Destination Europe

The European Union (EU) is the result of a process of co-operation and integration which began in 1951. Today, more than 50 years later, the EU has 25 members, The main objec- tives of the EU are to introduce the concept of European citizenship, which carries with it a number of civil and political rights for European citizens and to develop an atmosphere of freedom, security and justice. The EU also encourages the development of the internation- al market and the freedom of movement of people.

In 1999, 29 countries in Europe signed the Bologna Declaration, One of the primary pur- poses of this declaration is to encourage and facilitate mobility between higher education systems and institutions in Europe,

Belgium, two cultures and three languages

Belgium consists of 2 main parts: the northern part Flanders (Vlaanderen) and the south- ern part Wallonia. Although Belgium is a small country, 3 languages are spoken here. There is no such language as 'Belgian'. The Flemish people in the north of Belgium speak Dutch, while the Walloons in the south speak French. In the eastern part of the country there is a small German-speaking population. Brussels, the capital of Belgium, is officially bilingual (Dutch and French), It should be pointed out that the inhabitants of the Netherlands also speak Dutch. Surrounded by three numerically stronger languages, i.e. French, German and English, 21 million people who live in the Netherlands and Flanders share a common lan- guage - Dutch - which is the sixth most important language in the European Union,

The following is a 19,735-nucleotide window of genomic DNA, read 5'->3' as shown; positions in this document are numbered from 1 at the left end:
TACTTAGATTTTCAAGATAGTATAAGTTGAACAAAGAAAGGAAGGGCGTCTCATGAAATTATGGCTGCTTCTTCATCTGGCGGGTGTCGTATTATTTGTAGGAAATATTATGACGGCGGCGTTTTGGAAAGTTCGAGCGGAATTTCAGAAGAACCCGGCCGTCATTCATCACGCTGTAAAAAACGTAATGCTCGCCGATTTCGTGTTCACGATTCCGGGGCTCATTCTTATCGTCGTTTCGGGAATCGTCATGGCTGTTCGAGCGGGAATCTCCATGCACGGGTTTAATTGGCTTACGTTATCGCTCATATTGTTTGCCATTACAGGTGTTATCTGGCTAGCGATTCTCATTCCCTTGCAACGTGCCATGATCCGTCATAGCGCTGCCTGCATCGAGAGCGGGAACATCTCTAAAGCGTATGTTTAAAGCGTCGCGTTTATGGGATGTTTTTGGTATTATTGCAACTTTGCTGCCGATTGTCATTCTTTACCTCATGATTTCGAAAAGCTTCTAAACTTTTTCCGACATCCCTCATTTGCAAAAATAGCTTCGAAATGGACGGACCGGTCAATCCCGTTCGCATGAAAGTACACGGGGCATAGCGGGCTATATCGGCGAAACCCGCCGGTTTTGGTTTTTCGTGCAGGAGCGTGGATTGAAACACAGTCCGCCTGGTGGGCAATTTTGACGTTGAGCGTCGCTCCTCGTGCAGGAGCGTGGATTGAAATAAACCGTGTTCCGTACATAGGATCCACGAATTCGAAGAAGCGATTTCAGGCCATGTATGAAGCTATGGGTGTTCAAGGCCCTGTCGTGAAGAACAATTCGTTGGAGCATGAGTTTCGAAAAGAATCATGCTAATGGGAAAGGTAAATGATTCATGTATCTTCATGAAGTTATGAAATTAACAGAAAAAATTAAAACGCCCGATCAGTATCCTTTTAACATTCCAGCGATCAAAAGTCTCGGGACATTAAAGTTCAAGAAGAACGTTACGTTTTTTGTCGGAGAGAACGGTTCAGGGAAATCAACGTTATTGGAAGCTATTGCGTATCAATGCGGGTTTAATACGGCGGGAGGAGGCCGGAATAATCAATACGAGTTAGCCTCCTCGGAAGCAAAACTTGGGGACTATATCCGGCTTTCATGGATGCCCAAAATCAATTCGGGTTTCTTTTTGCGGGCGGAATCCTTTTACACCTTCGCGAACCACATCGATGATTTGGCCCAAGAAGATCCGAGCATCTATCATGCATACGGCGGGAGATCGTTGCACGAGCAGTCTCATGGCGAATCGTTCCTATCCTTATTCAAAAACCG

Since 1989 several constitutional reforms have turned Belgium into a federal state con- sisting of 3 Communities (Dutch-speaking, French-speaking and German-speaking) and 3 regions (Flanders, Wallonia and Brussels). Whereas the Communities are responsible for person-related matters like culture and education, the regions take care of territory-related matters such as social and economic affairs. Despite the fact that the regions are continu- ally gaining power, Belgium is still one country. The reigning monarch, Albert II, is the sixth king of Belgium since the declaration of independence from the Netherlands in 1830.

The central location of Belgium within the European Union and its economic importance have contributed to its international significance. Brussels hosts both the European Commission and the Council of Ministers.

Flanders and the province of Antwerp

In the north of Belgium, Flanders is set in a flat landscape, The historical name, the 'Low ountries' reflects the geography of the area occupied by Flanders and the Netherlands. The proximity of Flanders to the North Sea means that it has a temperate climate with mild winters and cool summers.

The province of Antwerp is one of 5 Flemish provinces. It is situated between Limburg in the east, West- and East-Flanders to the west, and Flemish-Brabant to the south. With a population of more than 1.6 million, the province covers roughly 16% of the entire popula­tion of Belgium. From a cultural point of view, the province of Antwerp is the most impor­tant Flemish region. Its many churches, museums, theatres etc. are only a few aspects of the cultural wealth of the province. Antwerp is an area of major economic importance. As the home of more than 86,000 companies, the province has the highest concentration of industrial enterprises in Belgium.

The partner institutions of the Antwerp University Association (University and Hogescholen - AURA) can be found all over the province, with the city of Antwerp as the main centre. The campuses of Lier, Mechelen or Turnhout are to be found in more rural surroundings.

The city of Antwerp